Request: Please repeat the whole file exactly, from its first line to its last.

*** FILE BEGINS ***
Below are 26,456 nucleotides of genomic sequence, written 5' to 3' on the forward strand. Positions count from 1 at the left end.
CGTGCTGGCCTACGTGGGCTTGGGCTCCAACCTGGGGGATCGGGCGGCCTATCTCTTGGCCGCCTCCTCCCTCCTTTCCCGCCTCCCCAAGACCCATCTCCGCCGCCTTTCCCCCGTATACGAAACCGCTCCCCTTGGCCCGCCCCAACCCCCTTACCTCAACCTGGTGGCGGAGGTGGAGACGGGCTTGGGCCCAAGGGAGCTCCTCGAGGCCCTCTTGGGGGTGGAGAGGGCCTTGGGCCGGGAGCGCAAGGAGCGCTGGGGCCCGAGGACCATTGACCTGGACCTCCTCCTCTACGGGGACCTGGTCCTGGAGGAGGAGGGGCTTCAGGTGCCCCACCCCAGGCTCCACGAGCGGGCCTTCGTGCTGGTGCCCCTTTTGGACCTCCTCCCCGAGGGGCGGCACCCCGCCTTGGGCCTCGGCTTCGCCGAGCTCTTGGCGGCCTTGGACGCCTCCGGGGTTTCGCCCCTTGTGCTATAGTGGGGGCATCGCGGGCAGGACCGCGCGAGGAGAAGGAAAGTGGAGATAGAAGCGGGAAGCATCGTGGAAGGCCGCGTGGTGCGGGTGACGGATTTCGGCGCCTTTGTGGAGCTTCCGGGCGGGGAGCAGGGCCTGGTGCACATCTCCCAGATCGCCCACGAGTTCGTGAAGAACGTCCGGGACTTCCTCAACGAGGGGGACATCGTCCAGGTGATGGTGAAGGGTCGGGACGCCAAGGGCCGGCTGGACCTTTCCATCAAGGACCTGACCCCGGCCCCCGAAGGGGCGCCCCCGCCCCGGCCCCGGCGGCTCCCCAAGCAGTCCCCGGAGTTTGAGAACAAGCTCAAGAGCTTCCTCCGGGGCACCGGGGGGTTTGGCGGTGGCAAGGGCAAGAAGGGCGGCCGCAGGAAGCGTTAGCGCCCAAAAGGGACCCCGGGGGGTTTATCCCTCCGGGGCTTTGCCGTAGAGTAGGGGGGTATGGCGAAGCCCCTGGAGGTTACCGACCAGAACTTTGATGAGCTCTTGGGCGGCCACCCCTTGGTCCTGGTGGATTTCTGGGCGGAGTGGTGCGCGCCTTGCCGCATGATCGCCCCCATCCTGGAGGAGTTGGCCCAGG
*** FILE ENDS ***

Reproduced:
Below are 26,456 nucleotides of genomic sequence, written 5' to 3' on the forward strand. Positions count from 1 at the left end.
CGTGCTGGCCTACGTGGGCTTGGGCTCCAACCTGGGGGATCGGGCGGCCTATCTCTTGGCCGCCTCCTCCCTCCTTTCCCGCCTCCCCAAGACCCATCTCCGCCGCCTTTCCCCCGTATACGAAACCGCTCCCCTTGGCCCGCCCCAACCCCCTTACCTCAACCTGGTGGCGGAGGTGGAGACGGGCTTGGGCCCAAGGGAGCTCCTCGAGGCCCTCTTGGGGGTGGAGAGGGCCTTGGGCCGGGAGCGCAAGGAGCGCTGGGGCCCGAGGACCATTGACCTGGACCTCCTCCTCTACGGGGACCTGGTCCTGGAGGAGGAGGGGCTTCAGGTGCCCCACCCCAGGCTCCACGAGCGGGCCTTCGTGCTGGTGCCCCTTTTGGACCTCCTCCCCGAGGGGCGGCACCCCGCCTTGGGCCTCGGCTTCGCCGAGCTCTTGGCGGCCTTGGACGCCTCCGGGGTTTCGCCCCTTGTGCTATAGTGGGGGCATCGCGGGCAGGACCGCGCGAGGAGAAGGAAAGTGGAGATAGAAGCGGGAAGCATCGTGGAAGGCCGCGTGGTGCGGGTGACGGATTTCGGCGCCTTTGTGGAGCTTCCGGGCGGGGAGCAGGGCCTGGTGCACATCTCCCAGATCGCCCACGAGTTCGTGAAGAACGTCCGGGACTTCCTCAACGAGGGGGACATCGTCCAGGTGATGGTGAAGGGTCGGGACGCCAAGGGCCGGCTGGACCTTTCCATCAAGGACCTGACCCCGGCCCCCGAAGGGGCGCCCCCGCCCCGGCCCCGGCGGCTCCCCAAGCAGTCCCCGGAGTTTGAGAACAAGCTCAAGAGCTTCCTCCGGGGCACCGGGGGGTTTGGCGGTGGCAAGGGCAAGAAGGGCGGCCGCAGGAAGCGTTAGCGCCCAAAAGGGACCCCGGGGGGTTTATCCCTCCGGGGCTTTGCCGTAGAGTAGGGGGGTATGGCGAAGCCCCTGGAGGTTACCGACCAGAACTTTGATGAGCTCTTGGGCGGCCACCCCTTGGTCCTGGTGGATTTCTGGGCGGAGTGGTGCGCGCCTTGCCGCATGATCGCCCCCATCCTGGAGGAGTTGGCCCAGG